The government has its task cut out. In the upcoming Union Budget 2016-17, while on one hand Finance Minister Arun Jaitley would try to spur the economy with measures to increase spending and investments, on the other hand, he would have to walk a tightrope on letting the country’s public finance slip out of its control with a rising fiscal deficit.
Here are the five outcomes the government will hope to achieve with this Budget:
- More disposable income at the hand of the taxpayer:
The government, in an order to ease the pain of the people reeling under the impact of demonetisation, would try to raise the availability of disposable income at the hand of the taxpayer, most likely with relaxation in taxes. The options available with the Finance Minister include changing tax slabs, raising the exemption limit from current Rs 2.5 lakh, and increasing the limit of deductions on investments under section 80C and other sections. Further, the government will also strive to simplify the corporate tax structure in order to provide some relief to companies, especially MSMEs (Micro, Small and Medium Enterprises).
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- Boosting the farm income:
Jaitley will seek to provide the required impetus to the agriculture sector in order to move closer to the government’s objective of boosting the farm income. Earlier last year, Prime Minister Narendra Modi had said the government would double India’s farm income by the year 2022. The government had also more than doubled the agri-budget to Rs 35,984 crore for the year from Rs 15,809 crore with an aim to boost the agriculture sector. The budget was meant for various initiatives including bringing 585 agriculture market mandis on electronic platform by the year 2018. In this budget, other such measures are expected that would aim to increase farm produce and incentivise the farmer.
- Move towards cashless economy and digitisation:
The government has sought to increase the share of digital platforms in monetary transactions, ostensibly to stem the use of unaccounted wealth and keep a better record so as to eventually increase the tax base. To this end, Jaitley may announce further sops on digital payments, or disincentives on cash transactions. He may levy a charge on cash payments and cash deposits, and bring more cash transaction under the radar of PAN (permanent account number) tracking by tightening the threshold for quoting PAN on cash transactions to Rs 30,000 from Rs 50,000. Further, the government may also announce levy of cash handling charges – money charged when making deposits, or making government-service payments in cash above a certain number of currency notes, or above a certain amount. The government has, since demonetisation, has announced incentives on using digital wallets in forms of cash-back on making payments for various utilities such as petrol and daily dairy supplies. Indian government has also built India Stack – a set of open APIs contributing towards a digital infrastructure to facilitate cashless and paperless delivery of services through electronic verification, data transfers, digital lockers and more. India stack has drawn praise as being a cutting-edge system from Microsoft’s Bill Gates and Google’s Sundar Pichai. Earlier December, a government panel had also recommended de-incentivising cash transactions, citing India’s cash-GDP ratio of 12% – the highest in the world. The panel sought to bring this ratio down to 6% in three years.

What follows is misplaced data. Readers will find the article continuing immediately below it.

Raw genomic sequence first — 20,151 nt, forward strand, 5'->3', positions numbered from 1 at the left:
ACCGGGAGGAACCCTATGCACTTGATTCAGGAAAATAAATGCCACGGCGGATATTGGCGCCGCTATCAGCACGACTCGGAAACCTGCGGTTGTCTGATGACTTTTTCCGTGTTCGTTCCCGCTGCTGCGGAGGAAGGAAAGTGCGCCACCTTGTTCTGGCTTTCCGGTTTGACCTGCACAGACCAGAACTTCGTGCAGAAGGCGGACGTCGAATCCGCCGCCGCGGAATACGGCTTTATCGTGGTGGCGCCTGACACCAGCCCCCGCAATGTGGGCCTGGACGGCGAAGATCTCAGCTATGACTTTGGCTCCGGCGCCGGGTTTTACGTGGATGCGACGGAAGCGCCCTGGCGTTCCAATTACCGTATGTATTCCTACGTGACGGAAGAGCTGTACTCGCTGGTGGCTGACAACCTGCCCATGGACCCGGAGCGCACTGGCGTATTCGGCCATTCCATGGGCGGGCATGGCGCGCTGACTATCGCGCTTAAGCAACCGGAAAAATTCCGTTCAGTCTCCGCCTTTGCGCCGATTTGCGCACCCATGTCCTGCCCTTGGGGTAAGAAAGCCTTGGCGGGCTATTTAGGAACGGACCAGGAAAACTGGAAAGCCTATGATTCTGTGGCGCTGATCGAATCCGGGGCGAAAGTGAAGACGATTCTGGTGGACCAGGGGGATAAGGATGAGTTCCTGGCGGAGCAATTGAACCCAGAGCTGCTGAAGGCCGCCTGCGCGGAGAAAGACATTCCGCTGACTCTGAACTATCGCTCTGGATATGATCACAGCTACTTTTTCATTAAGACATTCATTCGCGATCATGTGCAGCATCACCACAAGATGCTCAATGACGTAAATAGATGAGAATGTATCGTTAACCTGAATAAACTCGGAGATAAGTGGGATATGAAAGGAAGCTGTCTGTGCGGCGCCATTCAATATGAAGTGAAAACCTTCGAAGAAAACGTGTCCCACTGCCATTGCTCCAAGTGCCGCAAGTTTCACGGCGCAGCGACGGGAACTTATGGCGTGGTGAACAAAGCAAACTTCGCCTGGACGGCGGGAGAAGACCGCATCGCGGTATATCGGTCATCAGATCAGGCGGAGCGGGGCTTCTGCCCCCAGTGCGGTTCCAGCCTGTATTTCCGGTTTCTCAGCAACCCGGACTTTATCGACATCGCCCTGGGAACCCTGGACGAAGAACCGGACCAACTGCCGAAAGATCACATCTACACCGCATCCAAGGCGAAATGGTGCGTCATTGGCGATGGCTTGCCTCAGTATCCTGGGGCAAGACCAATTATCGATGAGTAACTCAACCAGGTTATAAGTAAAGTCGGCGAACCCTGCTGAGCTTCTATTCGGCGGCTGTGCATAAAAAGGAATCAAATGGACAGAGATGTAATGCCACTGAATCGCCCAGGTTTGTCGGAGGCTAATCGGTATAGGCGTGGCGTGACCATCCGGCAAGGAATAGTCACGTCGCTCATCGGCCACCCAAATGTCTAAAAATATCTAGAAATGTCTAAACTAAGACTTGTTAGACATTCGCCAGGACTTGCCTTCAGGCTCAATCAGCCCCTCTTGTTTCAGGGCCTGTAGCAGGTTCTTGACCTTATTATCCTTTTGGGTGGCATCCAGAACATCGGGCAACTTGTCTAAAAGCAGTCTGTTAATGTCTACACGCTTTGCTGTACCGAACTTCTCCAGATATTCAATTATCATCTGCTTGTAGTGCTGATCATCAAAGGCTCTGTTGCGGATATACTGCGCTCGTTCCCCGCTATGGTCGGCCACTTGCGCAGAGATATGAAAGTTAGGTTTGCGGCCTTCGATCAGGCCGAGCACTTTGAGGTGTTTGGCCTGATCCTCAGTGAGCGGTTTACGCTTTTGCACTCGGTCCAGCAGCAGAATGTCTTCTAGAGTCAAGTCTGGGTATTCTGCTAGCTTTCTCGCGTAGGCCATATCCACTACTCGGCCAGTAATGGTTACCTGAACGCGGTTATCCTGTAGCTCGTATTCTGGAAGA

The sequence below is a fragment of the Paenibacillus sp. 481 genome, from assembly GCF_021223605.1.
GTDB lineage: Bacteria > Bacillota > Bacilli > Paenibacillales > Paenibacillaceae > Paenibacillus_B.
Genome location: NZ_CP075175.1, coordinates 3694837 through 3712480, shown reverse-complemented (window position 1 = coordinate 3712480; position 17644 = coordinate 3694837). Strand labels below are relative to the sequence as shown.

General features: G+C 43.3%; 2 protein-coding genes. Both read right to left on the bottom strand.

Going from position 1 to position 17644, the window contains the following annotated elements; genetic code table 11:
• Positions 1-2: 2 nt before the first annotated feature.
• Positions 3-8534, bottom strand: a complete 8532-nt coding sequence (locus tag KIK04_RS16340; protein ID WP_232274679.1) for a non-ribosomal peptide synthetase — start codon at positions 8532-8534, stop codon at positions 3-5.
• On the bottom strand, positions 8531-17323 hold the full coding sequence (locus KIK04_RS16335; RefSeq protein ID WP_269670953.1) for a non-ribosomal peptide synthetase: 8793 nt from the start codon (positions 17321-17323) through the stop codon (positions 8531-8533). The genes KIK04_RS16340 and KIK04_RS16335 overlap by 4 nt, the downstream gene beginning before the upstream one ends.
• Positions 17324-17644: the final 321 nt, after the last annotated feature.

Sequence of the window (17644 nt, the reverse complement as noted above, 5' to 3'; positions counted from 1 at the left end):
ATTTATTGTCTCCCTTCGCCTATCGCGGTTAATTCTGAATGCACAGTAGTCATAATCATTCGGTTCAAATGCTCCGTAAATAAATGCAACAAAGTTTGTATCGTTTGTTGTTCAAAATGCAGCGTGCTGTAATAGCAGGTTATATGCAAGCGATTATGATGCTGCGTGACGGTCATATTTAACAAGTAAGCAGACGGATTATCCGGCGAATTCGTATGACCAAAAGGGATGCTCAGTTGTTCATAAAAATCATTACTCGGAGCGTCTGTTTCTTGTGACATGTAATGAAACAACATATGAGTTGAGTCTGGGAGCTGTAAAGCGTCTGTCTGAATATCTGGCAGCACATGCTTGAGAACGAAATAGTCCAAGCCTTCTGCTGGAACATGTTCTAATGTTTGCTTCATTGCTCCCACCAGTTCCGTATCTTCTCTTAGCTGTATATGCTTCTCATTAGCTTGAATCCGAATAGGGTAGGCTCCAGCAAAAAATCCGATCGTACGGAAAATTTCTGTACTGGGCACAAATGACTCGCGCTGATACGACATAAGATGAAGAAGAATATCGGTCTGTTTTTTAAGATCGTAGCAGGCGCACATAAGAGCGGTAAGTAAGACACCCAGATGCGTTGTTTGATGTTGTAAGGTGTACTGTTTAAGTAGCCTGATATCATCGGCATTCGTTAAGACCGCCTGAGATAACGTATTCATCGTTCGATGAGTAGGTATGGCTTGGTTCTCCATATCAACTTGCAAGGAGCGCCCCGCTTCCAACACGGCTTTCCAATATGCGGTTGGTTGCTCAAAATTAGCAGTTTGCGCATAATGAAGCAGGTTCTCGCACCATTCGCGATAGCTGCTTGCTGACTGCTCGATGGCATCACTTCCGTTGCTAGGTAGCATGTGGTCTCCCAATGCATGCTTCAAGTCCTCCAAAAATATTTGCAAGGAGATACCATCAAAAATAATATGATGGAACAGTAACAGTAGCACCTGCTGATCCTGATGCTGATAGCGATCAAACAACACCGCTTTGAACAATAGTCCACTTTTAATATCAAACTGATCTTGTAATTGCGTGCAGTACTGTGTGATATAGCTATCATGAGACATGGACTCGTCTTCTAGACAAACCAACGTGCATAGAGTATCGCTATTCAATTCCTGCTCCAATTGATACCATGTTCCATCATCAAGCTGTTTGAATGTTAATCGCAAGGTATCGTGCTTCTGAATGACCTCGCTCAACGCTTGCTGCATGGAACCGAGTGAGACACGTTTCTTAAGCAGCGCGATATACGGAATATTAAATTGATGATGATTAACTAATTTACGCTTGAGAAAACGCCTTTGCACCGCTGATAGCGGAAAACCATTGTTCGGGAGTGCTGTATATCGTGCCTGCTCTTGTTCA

- Economy push:
The Budget has two immediate tasks cut out: assuage the shock received by private consumption from demonetisation, and bolster faltering investment demand, CRISIL Research had said in a note earlier last week. As people and businesses try to claw back to normalcy after the move to demonetise high-value currency notes, the government’s top priority is to contain its negative impact on GDP to the minimum possible. Yesterday, the government’s Economic Survey for the current financial year 2016-17 forecast a temporary dip in real GDP growth at 0.25-0.5 percentage points relative to the baseline on the back of short term pain inflicted by demonetisation. The focus will be on pushing job creation by supporting more labour intensive sectors, such as low-cost housing, roads, MSMEs, etc.
- Maintaining fiscal deficit:
The government has a tough task of walking the tightrope between maintaining fiscal discipline by sticking to the targeted limit and kick-starting the consumption-investment cycle. Short of a miracle, the government will find it difficult to achieve the target of limiting the fiscal deficit to 3% of GDP in the next financial year 2017-18, as laid out in the FRBM Act, CRISIL Research said in a note. “India will have to prune its fiscal deficit by Rs 280-350 billion from the level in the previous fiscal”, depending upon the nominal GDP growth in the year, it added. However, relaxing the upper limit to more than 3.3% of GDP would send negative signals and spin the government finances out of control. Further, the government is expected to have lesser room to earn revenue next year from duties on petroleum products and telecom spectrum sale. With rising oil prices, the window to hike excise duty could narrow, as the government might have to rescind the hike that was brought into force when oil prices were sliding, while revenue from spectrum sales in fiscal 2018 will likely shrink to Rs 550 billion. Jaitley could well look to enhance revenue target from tax and non-tax sources such as stake sale in PSUs.